BrainBox AI brings machine learning to building controls
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Having spent more than a decade working on smart buildings and energy efficiency for commercial property, BrainBox AI cofounder and chief technology officer, Jean-Simon Venne, sees AI-powered autonomy as the necessary next step in the battle against entropy — and against climate change.
The problem with engineering buildings any other way is that efficiency tends not to last, Venne says. “I’ve worked on energy efficiency in large buildings pretty much all over the planet in places like Dubai and Las Vegas. When you’re done with the project, and the building is pretty efficient, you’re happy with the results, and you go away. That’s when things slowly start to degrade.”
Improving the energy efficiency of buildings is a global concern, given that, by some estimates, commercial buildings account for about 40% of greenhouse gas emissions. But what happens over time, according to Venne, is that subsystems malfunction, or else they get turned off or misconfigured. Conditions change, and problems not accounted for in the initial design emerge.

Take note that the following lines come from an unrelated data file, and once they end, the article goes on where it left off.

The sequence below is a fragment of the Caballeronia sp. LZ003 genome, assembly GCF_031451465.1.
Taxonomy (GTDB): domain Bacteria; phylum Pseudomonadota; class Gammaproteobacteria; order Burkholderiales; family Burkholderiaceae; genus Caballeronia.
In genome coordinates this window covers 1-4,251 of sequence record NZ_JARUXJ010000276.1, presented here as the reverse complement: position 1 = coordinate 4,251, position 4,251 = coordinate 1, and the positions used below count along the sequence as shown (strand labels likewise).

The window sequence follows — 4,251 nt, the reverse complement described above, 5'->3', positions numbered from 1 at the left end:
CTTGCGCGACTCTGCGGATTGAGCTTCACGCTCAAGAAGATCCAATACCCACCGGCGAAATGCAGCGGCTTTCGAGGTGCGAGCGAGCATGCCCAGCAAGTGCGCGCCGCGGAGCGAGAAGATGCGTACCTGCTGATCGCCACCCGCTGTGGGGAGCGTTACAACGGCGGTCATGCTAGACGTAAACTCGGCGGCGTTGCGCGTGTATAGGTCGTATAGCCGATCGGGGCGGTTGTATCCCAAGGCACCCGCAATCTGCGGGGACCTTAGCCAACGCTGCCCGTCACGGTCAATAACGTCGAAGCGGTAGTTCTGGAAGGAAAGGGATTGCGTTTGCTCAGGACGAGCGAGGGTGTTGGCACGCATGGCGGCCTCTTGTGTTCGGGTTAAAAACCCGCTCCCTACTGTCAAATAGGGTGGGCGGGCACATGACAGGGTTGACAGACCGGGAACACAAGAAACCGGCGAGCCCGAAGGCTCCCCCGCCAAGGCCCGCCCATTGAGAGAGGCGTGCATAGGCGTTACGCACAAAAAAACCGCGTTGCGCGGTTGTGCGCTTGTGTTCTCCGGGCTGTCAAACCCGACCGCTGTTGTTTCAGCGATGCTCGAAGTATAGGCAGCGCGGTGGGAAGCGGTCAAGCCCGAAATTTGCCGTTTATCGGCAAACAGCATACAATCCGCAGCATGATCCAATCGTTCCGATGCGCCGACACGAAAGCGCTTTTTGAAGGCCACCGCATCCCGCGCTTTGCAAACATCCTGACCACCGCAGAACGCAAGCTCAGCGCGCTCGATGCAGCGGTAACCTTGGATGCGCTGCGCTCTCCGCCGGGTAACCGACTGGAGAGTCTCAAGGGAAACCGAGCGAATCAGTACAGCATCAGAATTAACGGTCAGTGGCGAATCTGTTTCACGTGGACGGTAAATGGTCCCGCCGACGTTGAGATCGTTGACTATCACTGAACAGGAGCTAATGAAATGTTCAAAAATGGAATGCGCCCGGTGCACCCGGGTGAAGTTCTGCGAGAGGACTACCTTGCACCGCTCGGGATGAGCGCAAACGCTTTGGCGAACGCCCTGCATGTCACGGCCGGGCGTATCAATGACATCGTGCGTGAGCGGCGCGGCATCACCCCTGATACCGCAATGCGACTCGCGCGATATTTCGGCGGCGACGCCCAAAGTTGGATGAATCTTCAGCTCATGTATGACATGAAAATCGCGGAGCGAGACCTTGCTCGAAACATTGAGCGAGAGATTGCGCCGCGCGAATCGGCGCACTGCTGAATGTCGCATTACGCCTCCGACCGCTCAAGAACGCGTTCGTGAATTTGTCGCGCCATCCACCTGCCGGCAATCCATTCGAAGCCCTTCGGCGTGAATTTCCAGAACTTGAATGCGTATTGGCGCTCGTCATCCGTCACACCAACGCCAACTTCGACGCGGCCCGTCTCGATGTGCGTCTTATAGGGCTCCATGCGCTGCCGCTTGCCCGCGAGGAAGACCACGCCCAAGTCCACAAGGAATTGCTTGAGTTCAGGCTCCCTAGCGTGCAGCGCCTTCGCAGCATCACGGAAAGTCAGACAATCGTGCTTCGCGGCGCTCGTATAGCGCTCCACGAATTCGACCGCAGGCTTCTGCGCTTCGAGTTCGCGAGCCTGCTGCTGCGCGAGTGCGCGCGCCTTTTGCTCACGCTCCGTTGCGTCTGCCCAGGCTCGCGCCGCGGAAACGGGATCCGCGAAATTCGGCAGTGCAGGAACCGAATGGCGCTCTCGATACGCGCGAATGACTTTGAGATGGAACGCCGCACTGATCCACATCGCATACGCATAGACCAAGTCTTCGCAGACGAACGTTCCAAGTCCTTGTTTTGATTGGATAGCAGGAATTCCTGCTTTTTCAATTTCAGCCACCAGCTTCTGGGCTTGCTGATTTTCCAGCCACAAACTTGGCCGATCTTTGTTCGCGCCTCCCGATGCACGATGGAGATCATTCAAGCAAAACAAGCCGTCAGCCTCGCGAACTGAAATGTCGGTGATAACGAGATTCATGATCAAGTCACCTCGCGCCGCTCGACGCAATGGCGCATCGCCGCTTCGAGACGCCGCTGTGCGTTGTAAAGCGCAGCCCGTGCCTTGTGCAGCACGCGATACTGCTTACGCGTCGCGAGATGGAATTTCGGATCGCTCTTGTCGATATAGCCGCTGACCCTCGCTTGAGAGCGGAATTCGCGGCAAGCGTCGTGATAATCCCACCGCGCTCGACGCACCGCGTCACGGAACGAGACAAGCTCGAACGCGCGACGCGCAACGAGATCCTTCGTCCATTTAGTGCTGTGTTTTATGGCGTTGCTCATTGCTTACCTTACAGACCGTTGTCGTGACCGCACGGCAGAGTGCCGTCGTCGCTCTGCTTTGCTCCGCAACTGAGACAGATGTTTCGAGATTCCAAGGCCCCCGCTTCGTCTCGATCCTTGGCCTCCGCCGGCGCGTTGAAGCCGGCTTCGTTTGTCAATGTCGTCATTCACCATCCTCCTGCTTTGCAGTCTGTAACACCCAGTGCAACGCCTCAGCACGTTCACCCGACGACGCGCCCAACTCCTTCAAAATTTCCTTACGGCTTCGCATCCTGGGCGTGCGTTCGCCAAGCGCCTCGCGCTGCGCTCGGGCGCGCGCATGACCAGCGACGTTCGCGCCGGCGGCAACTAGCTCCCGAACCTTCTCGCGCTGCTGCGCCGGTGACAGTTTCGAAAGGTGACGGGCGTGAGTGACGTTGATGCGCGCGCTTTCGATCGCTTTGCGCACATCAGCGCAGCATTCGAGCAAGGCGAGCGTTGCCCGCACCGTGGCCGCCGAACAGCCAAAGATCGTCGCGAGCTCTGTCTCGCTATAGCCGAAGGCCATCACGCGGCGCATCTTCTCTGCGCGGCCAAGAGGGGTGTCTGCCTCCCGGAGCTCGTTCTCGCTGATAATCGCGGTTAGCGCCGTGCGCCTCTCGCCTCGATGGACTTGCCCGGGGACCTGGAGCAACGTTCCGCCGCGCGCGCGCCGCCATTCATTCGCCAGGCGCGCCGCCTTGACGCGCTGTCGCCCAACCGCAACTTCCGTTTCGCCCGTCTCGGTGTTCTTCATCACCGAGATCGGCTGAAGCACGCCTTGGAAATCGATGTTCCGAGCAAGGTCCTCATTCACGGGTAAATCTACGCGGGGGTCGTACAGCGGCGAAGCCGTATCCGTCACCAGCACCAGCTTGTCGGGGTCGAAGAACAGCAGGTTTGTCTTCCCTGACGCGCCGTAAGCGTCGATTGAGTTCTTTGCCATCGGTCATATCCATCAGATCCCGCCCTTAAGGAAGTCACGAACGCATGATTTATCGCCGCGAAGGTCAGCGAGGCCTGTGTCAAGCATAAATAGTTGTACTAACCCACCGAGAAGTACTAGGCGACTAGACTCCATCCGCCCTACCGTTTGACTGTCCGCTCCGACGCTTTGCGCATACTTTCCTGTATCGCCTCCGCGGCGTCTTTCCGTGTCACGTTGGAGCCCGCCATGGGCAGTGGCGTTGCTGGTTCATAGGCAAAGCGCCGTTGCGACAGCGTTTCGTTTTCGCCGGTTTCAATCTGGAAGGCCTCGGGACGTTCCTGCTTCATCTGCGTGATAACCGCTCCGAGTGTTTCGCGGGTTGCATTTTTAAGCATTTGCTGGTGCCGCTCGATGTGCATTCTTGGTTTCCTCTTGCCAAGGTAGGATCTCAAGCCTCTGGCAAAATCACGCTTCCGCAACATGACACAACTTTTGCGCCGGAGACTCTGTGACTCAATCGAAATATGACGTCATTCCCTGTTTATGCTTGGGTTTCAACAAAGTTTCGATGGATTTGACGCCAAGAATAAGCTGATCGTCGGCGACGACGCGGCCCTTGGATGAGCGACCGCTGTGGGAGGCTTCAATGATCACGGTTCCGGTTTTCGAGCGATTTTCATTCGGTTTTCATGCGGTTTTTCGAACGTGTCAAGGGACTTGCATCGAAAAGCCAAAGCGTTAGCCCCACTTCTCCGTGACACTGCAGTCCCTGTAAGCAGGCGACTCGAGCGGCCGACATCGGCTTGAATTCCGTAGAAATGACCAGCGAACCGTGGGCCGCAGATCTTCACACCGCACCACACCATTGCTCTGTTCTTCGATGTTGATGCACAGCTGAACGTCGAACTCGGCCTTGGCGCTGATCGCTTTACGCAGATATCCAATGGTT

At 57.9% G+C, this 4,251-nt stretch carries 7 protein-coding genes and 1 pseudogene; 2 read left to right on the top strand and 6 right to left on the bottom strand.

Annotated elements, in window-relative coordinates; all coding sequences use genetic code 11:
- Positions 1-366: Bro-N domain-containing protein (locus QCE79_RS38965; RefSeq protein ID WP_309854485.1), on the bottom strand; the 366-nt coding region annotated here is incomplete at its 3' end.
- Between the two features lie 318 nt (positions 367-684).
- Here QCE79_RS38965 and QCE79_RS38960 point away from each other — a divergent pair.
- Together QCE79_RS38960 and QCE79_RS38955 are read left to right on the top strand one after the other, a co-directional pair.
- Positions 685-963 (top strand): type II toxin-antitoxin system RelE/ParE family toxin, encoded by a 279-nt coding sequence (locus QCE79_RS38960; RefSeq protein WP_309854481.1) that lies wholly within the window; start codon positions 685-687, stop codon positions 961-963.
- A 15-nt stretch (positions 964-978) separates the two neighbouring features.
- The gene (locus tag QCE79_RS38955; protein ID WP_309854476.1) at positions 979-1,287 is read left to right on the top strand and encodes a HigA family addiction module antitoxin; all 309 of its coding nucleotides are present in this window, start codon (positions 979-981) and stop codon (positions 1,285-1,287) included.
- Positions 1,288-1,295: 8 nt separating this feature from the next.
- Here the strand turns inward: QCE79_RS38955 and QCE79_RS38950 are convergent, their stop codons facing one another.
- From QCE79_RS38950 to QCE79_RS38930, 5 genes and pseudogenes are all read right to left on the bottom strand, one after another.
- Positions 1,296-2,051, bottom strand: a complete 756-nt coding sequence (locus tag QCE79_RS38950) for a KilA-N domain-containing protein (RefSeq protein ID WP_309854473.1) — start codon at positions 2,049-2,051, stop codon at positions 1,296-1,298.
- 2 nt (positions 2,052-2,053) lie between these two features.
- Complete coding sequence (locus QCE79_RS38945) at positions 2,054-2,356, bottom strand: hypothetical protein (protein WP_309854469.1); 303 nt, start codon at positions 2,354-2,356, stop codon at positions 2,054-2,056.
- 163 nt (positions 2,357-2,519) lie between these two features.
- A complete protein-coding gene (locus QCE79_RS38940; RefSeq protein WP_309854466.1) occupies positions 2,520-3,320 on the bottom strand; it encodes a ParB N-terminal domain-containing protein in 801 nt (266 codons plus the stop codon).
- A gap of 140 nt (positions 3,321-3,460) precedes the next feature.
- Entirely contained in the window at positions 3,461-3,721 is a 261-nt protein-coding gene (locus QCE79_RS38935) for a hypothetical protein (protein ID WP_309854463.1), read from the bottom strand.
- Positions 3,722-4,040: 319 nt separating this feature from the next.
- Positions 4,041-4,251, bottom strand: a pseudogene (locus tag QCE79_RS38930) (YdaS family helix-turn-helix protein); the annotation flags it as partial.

What’s needed instead is something more like the engineering that goes into a race car, where the initial design is as perfect as the engineers know how to make it upfront, but every few laps during a race, they fine-tune it further for the specific conditions on the track that day, Venne said. His inspiration for a solution that is less labor-intensive than car racing also comes from the world of automobiles — specifically self-driving cars.
In addition to knowing the basic rules of the road, a self-driving car needs to be able to adapt to the unexpected, such as swerving to avoid hitting the squirrel crossing the road ahead, Venne said. “It occurred to me that if we’re doing this with cars, we should be able to do the same with the technology that drives the mechanical side of the building.”
BrainBox AI focuses primarily on controlling the heating, ventilation, and air conditioning (HVAC) systems within a building, which accounts for the majority of the energy consumption in most buildings, Venne said. A next-level goal is to get multiple neighboring buildings in a city working in tandem to produce better results, like helping utilities balance the consumption of electricity during periods of peak demand. A pilot project based on that concept won a Tech for Our Planet challenge at the recently concluded COP26 United Nations conference on controlling climate change.